Much is being said on airflow in light aircraft, but we rarely have the opportunity to verify.
We availed ourselves of our recent stays at Darois to perform a few visualization flights with the help of some MCR boys.
See also Michel Bosek's tuft experiment at the bottom of this page.
During our first weekend in Dijon-Darois (october 2005), the arrival of JJH prompted the quick setup of our first experiment. Thanks to Jean-Jacques !
Within a few minutes, the MCR 4S is equipped with tufts at strategical places, air inlets, fin to stabilator junction, rear of wing-root, wing tips (winglet).
After a quick briefing, the 4S took to the air, followed by JJH with this writer and Dyn Aero's camera.
JJH comes into close formation with IF. First observation : the 4S is no sluggard !
After a few photo attempts, DA's camera battery quit altogether ;-(
During this time, Igor in IF (with a working camera ;-) takes pictures of the photographer's airplane, and of the tufts at the winglets
As one can see, wingtip vortices concern only a small portion of the winglet. The intensity of the vortices gradually increases towards the tip.
The formation flight ends with a brief run at 100% power, "just to see". Measurements are taken on the fly and weights are not accurately known, but airspeed calibration is obviously not the same in the two aircraft.
Somewhat disappointed for having been unable to take useful pictures, we took the opportunity of a familiarization flight with Nicolas next day, to try visualizing the airflow with used motor oil.
"Ingredients" were kindly supplied by the local FBO, Aero Restauration Service ;-)
DA's camera had not fully recovered from its battery replacement. But looking closely....
Streamlines can be made out on the fuselage side, with the contraction observed on the previous day.
On the corner and the bottom of the fuselage, the lines are straight. We still have to determine the flow behaviour at the change of direction : boundary layer separation ?
With close attention, one can discern the marked curve of the streamlines on the flap.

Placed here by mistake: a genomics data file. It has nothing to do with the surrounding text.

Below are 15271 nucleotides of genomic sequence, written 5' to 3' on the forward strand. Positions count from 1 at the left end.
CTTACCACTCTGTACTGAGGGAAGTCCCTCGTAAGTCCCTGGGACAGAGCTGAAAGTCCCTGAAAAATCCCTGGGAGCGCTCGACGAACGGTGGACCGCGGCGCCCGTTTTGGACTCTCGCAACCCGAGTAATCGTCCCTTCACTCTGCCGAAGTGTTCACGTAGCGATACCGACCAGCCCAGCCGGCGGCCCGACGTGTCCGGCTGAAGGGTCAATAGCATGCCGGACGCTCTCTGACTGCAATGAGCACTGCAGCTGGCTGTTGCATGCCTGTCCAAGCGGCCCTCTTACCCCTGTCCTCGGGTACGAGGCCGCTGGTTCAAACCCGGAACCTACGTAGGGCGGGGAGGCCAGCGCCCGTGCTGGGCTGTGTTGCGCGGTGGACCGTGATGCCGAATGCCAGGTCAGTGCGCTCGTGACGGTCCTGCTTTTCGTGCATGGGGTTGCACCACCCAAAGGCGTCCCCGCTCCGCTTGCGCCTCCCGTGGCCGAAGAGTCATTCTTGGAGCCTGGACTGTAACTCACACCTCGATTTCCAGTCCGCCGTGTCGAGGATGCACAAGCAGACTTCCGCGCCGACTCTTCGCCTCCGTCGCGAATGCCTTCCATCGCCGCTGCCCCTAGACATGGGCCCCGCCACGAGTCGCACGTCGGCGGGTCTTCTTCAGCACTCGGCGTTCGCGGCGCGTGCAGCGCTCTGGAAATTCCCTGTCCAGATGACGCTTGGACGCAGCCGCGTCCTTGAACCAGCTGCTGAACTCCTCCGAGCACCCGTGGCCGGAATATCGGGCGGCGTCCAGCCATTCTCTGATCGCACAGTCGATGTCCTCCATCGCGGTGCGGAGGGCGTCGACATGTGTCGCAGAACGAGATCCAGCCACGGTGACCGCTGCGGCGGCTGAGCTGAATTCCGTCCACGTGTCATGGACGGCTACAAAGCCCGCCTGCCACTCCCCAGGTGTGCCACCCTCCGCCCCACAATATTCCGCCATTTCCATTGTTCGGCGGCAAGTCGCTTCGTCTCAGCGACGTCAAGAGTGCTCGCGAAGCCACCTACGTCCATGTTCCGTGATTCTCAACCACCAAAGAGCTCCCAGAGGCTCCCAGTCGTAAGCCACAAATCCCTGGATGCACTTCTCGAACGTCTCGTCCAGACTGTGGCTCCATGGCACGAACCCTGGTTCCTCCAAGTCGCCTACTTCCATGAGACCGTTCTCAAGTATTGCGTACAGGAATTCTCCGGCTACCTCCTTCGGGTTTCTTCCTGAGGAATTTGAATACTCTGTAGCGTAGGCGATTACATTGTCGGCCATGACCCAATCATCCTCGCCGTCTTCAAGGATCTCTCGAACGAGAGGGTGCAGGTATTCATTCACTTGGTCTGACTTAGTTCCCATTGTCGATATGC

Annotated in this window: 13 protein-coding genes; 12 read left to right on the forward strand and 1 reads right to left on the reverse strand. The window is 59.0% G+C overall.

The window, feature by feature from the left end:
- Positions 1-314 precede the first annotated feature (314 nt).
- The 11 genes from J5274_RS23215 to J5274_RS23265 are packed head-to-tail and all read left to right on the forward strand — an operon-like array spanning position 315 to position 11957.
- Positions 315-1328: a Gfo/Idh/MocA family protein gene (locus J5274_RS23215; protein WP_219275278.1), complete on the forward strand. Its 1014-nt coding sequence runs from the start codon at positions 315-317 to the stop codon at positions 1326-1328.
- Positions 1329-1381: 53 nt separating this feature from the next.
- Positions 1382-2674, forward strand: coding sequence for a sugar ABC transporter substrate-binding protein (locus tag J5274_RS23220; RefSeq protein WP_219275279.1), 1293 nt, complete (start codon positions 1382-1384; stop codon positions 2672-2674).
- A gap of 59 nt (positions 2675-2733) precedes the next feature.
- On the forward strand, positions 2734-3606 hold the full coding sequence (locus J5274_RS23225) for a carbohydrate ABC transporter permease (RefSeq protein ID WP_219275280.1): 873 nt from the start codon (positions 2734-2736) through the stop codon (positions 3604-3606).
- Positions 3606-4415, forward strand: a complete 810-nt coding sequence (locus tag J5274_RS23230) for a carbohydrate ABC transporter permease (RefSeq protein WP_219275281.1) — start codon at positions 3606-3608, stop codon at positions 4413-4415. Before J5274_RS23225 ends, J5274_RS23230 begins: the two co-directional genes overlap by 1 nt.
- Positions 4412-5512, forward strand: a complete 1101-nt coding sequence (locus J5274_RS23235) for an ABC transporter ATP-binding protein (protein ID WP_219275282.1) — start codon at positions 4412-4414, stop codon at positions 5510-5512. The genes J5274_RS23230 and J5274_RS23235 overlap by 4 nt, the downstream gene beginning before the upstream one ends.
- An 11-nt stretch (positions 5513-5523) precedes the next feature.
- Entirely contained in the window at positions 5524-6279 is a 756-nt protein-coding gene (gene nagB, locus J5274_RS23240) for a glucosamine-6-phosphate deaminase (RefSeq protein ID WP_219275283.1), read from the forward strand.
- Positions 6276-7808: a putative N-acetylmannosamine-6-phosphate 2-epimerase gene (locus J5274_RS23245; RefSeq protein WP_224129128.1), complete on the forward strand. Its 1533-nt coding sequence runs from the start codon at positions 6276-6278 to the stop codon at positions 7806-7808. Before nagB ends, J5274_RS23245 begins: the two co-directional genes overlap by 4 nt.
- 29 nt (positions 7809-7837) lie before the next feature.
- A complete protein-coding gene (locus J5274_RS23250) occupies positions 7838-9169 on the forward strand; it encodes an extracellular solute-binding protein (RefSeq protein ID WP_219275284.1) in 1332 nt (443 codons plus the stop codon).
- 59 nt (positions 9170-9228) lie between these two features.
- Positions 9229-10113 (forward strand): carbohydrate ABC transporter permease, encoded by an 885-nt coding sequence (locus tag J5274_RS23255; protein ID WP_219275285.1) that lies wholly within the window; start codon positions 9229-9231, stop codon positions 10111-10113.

Starting chordwise, they then turn towards the fuselage.
Please note we used the flaps on landing, which of course must have influenced the oil pattern.
When we came back to Darois, we had the opportunity to fly formation with F-PRTR, flown by Philippe.
Our aircraft configuration has changed somewhat since the previous tests : the new fuel tank access covers are recessed a few millimeters, with sharp edges. This modification on the 10 covers will definitely affect performance, but will not change the airflow we intend to check.
The airplane is tufted only in the left wing-root area.
Prolonged formation flight with F-PRTR at 220 km/h IAS.
Like the first time, two runs at 75% then 100% power, in order to quickly compare the performance of the two aircraft, in spite of the different loads (two in TR, with not much fuel, three plus 120 liter avgas in IF).
On board TR, I carefully make sure the cruise revolutions stay at 5000 RPM, and not 5200 as usual, due to a loose pitch lever.
An observer from DA does the same on board IF, but our levers do stay where you set them ;-)
After a small trip in formation, we land at Til Chatel to say hello to the club, then Igor takes everybody back to Darois in TR, while I'm flying back direct to Vienne with our bird.
Michel Bosek owns an MCR 01 Club. He made a detailed video tuft study, and kindly allowed Contrails ! to publish some screenshots.
The flow leak at the flap-root, seems to disturb the airflow on part of the fuselage.
Note that the low pressure tends to suck open the canopy. Retightening the locks would slightly decrease drag.
Excerpt of Michel Bosek's video.
To be continued...
Contact the author